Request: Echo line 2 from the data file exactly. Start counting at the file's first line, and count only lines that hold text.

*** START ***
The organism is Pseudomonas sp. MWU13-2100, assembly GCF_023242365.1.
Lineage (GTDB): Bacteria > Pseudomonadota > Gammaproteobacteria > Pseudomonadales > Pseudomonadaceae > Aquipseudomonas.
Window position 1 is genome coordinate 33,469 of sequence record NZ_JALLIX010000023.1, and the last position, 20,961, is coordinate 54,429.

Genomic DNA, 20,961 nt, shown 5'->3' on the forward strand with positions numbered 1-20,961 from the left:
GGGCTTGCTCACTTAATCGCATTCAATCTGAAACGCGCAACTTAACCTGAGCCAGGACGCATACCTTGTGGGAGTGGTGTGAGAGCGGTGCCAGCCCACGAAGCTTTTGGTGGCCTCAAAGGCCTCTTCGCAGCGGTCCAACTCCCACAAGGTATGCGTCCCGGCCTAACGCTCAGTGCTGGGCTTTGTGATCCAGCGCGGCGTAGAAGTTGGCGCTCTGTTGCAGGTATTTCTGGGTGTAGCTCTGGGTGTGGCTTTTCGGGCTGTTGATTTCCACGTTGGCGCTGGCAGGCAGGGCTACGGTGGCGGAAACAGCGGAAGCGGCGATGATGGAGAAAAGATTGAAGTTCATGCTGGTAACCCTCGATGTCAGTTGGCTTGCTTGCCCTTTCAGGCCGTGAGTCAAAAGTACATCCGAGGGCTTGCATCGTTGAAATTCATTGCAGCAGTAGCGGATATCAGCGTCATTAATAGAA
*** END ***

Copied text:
Lineage (GTDB): Bacteria > Pseudomonadota > Gammaproteobacteria > Pseudomonadales > Pseudomonadaceae > Aquipseudomonas.